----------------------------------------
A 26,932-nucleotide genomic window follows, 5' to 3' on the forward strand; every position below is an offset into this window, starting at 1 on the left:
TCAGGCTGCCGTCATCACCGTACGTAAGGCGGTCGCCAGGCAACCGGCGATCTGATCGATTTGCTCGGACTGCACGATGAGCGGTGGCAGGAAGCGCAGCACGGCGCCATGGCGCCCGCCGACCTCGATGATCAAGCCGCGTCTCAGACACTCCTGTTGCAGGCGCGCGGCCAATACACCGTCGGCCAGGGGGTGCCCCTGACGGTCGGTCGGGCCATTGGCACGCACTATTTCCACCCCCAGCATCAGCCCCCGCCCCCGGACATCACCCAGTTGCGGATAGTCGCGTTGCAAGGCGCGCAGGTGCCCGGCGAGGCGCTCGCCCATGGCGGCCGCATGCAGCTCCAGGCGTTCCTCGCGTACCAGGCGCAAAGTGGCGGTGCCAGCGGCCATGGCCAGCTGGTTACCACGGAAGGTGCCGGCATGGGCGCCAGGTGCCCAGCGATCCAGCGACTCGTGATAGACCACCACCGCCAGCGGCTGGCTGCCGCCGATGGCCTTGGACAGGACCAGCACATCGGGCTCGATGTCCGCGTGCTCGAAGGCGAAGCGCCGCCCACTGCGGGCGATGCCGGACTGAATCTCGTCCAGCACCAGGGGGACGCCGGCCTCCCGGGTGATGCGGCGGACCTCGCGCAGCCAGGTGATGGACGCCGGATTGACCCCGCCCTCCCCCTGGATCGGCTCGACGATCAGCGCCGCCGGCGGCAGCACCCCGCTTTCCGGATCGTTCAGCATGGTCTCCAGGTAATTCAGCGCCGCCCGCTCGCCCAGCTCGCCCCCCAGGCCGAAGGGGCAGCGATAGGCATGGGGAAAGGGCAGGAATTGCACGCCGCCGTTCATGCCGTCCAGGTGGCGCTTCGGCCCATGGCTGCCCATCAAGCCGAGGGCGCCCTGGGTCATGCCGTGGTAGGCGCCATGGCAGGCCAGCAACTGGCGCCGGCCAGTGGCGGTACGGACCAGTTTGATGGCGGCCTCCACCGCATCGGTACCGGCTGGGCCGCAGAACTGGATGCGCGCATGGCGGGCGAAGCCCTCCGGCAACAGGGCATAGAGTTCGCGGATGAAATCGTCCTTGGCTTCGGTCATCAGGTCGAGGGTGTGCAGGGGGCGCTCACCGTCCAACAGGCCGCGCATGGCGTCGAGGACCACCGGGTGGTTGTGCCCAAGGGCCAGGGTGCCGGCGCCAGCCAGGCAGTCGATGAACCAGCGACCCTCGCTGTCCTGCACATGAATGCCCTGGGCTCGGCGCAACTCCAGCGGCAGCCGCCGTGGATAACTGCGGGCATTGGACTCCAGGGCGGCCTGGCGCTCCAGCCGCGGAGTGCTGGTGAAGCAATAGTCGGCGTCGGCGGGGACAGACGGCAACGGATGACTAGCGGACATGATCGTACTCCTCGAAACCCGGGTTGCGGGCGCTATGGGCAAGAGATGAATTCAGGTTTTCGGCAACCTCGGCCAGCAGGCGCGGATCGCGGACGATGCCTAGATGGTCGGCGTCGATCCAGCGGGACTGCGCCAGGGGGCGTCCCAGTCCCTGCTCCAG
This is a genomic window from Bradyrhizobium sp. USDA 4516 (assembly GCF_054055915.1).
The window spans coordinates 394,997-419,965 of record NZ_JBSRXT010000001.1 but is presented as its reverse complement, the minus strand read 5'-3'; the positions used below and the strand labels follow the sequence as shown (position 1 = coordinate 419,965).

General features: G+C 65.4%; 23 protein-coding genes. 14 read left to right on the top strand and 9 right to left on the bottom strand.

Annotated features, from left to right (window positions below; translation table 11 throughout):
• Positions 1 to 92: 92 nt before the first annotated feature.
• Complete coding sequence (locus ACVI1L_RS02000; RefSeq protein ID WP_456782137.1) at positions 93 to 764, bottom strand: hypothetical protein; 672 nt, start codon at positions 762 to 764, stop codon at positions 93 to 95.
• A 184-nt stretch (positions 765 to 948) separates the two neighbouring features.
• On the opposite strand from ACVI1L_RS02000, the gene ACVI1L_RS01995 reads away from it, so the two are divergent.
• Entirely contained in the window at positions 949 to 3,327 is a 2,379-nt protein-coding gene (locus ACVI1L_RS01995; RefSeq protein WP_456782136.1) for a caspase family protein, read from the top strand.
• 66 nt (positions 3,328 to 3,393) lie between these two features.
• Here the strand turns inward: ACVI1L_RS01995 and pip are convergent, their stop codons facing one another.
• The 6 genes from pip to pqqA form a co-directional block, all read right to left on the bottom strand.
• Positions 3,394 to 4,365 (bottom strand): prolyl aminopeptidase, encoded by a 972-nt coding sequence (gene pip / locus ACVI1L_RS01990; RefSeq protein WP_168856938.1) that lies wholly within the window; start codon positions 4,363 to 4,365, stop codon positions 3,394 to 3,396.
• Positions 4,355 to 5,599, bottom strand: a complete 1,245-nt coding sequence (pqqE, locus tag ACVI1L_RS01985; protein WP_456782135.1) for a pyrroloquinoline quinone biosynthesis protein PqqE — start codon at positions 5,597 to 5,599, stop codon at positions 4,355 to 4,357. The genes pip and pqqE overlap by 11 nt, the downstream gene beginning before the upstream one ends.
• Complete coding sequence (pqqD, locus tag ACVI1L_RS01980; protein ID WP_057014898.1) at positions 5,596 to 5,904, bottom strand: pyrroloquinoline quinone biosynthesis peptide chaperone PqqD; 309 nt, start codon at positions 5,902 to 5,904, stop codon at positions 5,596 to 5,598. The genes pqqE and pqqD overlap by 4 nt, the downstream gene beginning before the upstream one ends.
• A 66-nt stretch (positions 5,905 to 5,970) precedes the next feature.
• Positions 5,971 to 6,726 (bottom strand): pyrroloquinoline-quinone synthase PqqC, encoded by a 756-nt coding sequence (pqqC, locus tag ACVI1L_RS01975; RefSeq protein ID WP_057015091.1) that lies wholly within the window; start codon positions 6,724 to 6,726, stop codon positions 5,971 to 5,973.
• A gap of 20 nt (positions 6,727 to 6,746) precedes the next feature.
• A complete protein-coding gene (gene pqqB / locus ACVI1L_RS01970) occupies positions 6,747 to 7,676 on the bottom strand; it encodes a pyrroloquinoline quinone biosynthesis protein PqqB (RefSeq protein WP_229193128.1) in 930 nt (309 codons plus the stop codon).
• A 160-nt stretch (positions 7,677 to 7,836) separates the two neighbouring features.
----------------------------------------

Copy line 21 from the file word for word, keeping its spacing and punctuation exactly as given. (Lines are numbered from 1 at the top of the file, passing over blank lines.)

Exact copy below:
• A complete protein-coding gene (gene pqqB / locus ACVI1L_RS01970) occupies positions 6,747 to 7,676 on the bottom strand; it encodes a pyrroloquinoline quinone biosynthesis protein PqqB (RefSeq protein WP_229193128.1) in 930 nt (309 codons plus the stop codon).